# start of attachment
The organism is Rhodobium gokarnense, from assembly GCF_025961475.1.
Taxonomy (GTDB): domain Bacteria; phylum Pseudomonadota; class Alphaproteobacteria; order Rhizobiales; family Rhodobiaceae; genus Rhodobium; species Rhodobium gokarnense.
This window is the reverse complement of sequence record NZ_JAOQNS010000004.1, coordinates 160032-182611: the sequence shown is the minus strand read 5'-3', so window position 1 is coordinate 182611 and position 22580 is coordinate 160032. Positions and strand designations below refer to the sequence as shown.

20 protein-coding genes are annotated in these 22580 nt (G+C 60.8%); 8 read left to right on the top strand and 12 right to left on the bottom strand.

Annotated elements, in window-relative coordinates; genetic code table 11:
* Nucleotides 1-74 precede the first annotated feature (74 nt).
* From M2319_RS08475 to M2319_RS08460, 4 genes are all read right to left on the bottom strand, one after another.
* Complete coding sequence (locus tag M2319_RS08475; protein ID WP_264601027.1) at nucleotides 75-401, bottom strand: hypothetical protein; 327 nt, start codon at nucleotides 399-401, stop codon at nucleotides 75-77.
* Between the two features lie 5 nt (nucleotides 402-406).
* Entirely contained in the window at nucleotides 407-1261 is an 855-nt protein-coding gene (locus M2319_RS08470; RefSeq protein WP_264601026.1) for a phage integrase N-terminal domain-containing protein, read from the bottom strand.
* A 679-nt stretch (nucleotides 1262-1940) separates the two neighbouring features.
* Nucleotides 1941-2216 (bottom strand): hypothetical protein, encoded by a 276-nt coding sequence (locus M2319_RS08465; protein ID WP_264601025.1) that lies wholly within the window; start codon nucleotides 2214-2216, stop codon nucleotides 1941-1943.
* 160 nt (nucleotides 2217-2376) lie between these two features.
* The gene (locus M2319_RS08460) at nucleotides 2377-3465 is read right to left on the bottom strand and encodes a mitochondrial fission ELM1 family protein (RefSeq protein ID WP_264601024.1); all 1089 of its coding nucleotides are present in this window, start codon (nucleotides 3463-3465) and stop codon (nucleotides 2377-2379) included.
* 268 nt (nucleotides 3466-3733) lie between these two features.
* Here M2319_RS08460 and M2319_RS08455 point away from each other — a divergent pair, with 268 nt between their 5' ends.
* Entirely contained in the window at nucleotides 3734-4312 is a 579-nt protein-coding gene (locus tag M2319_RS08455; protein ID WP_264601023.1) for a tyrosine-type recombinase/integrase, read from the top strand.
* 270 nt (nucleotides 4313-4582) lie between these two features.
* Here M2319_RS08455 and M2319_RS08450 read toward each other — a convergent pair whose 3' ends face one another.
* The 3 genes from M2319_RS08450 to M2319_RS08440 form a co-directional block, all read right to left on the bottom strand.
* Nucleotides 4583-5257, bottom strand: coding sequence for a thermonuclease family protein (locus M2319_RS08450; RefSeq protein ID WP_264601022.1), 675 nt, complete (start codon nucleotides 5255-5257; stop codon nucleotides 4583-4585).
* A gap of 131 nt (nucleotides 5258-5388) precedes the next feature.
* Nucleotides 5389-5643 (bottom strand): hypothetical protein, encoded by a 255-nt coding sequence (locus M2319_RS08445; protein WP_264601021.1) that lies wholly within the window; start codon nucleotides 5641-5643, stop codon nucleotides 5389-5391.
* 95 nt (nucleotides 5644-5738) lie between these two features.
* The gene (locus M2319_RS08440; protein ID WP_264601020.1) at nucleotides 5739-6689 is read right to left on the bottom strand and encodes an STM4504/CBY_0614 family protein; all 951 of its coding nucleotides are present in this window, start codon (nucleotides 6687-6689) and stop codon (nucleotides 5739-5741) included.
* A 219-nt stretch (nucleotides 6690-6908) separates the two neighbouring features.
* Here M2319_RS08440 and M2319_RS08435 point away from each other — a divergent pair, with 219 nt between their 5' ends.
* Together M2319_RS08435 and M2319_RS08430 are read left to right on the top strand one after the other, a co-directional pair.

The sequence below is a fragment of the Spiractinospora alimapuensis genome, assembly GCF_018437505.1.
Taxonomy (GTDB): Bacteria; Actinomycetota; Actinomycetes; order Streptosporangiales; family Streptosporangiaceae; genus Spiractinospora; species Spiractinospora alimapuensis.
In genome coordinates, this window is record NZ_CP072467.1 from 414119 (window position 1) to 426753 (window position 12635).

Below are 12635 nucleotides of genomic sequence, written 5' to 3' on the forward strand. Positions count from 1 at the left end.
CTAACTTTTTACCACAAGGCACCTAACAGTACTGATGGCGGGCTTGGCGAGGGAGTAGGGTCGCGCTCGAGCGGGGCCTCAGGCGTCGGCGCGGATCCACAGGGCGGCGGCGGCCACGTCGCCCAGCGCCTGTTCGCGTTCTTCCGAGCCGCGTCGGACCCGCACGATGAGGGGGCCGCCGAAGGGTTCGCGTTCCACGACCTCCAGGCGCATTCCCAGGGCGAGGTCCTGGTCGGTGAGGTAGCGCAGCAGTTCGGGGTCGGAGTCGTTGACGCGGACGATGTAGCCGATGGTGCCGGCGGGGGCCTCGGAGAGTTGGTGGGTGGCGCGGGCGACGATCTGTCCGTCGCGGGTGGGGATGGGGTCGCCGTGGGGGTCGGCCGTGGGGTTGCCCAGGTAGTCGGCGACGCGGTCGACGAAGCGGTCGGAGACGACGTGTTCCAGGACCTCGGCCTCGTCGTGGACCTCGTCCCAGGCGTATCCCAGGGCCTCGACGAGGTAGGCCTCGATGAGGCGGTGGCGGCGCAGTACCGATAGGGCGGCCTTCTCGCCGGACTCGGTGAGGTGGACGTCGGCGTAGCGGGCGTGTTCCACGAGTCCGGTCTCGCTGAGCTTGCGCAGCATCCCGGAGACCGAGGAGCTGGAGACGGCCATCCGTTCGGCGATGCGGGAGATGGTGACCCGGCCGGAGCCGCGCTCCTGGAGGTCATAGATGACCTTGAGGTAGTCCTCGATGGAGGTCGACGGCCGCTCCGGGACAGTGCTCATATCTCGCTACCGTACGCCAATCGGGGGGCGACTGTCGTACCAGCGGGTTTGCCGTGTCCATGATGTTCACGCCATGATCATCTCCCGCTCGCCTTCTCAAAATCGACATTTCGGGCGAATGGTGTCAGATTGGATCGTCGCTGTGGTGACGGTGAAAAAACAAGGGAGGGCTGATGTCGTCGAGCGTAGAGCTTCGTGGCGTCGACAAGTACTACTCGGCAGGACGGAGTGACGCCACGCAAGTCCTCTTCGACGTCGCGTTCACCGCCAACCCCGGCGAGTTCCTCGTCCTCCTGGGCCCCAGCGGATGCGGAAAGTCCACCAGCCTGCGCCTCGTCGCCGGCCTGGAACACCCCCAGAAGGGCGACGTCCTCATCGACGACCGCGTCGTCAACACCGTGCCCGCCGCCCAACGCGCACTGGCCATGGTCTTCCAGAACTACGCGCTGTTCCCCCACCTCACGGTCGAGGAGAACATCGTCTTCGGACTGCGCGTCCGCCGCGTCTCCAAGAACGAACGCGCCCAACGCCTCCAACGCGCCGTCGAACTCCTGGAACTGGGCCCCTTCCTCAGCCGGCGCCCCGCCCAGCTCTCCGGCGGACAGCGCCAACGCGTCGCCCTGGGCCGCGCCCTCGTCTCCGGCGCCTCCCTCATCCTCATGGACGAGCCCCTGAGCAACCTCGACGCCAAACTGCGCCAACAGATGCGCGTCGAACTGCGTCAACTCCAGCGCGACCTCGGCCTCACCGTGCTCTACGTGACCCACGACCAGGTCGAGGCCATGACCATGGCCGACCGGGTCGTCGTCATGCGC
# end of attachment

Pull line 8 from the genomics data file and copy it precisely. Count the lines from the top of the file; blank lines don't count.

* Complete coding sequence (locus tag M2319_RS08475; protein ID WP_264601027.1) at nucleotides 75-401, bottom strand: hypothetical protein; 327 nt, start codon at nucleotides 399-401, stop codon at nucleotides 75-77.